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[RC] Adios Research - Darolyn Butler-Dial

Sept 23,
Dear fellow Riders and Veterinarians,

First of all, please let me thank everyone for your heartfelt
condolences regarding Adios' death.  I have been overwhelmed with
everyone's kindness.

However, I've been even more impressed with the educational atmosphere,
which has prevailed.  This I feel is a true memorial to this great
horse.  I hope it continues sparking debate and knowledge sharing for a
long time to come.

My mind is still whirling and coming up with different scenarios that I
have yet to work out.  Unfortunately, I will be away from the computer
for a couple of weeks and won't be able to share in the discussions.
But, before I leave, I wanted to answer a few of the questions that have
been poised, and plant some more food for thought.  

I still have much research to do on this, & just simply don't have the
time right now.  So for those of you who like delving into stats and
such. please volunteer to assist me in doing an in-depth study of my
(and farm horses) past ride history, both good and bad.

I have had some really "earth shaking" revelations in the last few days.
I.e. horse's crashing, etc. In reviewing 20 years of farm horses' major
crashes, the common denominators appear to be (1) Out of region (2)
climate/season.  This may be confusing until I have this in better
order, but I wanted to share with you where my thoughts are going.
Forgive the dates & horses skipping around.

As I thought about different problems I had encountered, I realized even
Thunder Road did a "stomach stretching" colic in ROC 1986 & also had an
issue with it in another race in Oct. in Oklahoma in 1987 right after he
ran a spectacular Medal finish in the N. American Championship in Ft.
Royal.  Both I feel were weather (dry) /season & out of region related.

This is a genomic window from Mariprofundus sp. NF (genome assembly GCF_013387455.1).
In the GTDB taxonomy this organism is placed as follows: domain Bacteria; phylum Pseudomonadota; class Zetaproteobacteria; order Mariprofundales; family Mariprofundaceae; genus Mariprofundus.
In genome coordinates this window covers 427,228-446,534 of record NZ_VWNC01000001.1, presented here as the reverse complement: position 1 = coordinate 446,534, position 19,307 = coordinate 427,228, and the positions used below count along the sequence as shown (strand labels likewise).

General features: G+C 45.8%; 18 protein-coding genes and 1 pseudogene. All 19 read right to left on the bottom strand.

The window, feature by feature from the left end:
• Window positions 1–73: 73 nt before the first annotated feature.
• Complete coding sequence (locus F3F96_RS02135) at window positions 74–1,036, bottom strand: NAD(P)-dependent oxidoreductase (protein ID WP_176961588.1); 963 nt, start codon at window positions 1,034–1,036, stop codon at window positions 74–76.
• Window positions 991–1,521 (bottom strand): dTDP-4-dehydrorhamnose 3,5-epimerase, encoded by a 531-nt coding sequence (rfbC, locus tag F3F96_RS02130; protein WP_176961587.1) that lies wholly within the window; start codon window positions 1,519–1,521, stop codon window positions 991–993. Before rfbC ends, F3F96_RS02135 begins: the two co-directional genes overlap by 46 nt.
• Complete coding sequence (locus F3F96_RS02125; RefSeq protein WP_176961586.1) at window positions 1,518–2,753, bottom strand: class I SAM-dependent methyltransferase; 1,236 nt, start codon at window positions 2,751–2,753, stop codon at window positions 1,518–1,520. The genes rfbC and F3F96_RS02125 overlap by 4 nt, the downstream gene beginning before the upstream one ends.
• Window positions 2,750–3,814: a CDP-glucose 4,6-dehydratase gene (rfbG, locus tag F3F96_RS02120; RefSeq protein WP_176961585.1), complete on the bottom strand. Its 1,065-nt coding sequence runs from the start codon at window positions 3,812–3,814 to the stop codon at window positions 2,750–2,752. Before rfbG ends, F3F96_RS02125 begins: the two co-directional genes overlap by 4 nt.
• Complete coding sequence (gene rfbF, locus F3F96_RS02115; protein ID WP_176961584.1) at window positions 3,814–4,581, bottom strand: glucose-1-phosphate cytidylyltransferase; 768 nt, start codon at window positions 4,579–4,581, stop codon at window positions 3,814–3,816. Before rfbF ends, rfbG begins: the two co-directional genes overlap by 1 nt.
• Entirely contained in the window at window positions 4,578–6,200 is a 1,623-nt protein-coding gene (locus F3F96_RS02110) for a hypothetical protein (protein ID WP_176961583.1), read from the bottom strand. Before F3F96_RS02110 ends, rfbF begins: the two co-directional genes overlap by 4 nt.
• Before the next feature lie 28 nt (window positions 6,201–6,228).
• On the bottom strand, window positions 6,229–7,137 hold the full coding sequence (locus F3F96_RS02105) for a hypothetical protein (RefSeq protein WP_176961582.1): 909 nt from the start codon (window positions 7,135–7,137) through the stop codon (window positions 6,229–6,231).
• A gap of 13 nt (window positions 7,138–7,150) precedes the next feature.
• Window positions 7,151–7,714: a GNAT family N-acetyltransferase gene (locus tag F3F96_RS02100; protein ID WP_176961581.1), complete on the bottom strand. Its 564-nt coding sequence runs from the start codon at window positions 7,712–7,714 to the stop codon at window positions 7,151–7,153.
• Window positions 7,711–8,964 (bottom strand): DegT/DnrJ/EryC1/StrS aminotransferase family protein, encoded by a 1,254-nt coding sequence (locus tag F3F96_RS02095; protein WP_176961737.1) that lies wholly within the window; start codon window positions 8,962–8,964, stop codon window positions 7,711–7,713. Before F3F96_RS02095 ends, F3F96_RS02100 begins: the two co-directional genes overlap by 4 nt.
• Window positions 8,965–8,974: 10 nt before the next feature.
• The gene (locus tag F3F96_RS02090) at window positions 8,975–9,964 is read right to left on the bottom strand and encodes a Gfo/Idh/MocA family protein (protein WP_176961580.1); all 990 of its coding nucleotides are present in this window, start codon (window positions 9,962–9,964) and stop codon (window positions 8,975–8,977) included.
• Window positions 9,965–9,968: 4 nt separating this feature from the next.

In case you don't know, we're the most southern (heat/humidity)
competitor in the US... some horses may be similar in Florida, but I'm
still not sure if its as bad as it is down here. I'm also the only one
from this far south that has consistently competed at International. /
ROC levels for 20 some odd years. 

I've always said our southern horses could go anywhere & run, but now,
I'm having definite 2nd thoughts. Our horses did well in Canada last
summer '02 (Marcus won an FEI 100 ride), another one won the 50 the next
day, but it was hot/humid. However just a two weeks before, Chaser
Thumped in NJ (rainy/cold/region), Marcus metabolics in Kansas in June
(dry, but lots of green grass) & Metabolics in Tevis (dry climate) in
1998.  My 1989 Champion Baskatrino "water colicked" at about 60-70 in
the 1992 ROC.   This ride was in July in Deadwood S.D. but it actually
snowed that day & he actually came in, took a huge drink at about 60-70
miles & immediately started crashing.  

Interestingly enough, we've had a 100% finish at Old Dominion 2nd & 3rd
in 1989, the North American when it was there in 1987, Thunder Medaled,
Cosequin, & Biltmore. Some of the toughest Southern/Heat/humidity rides.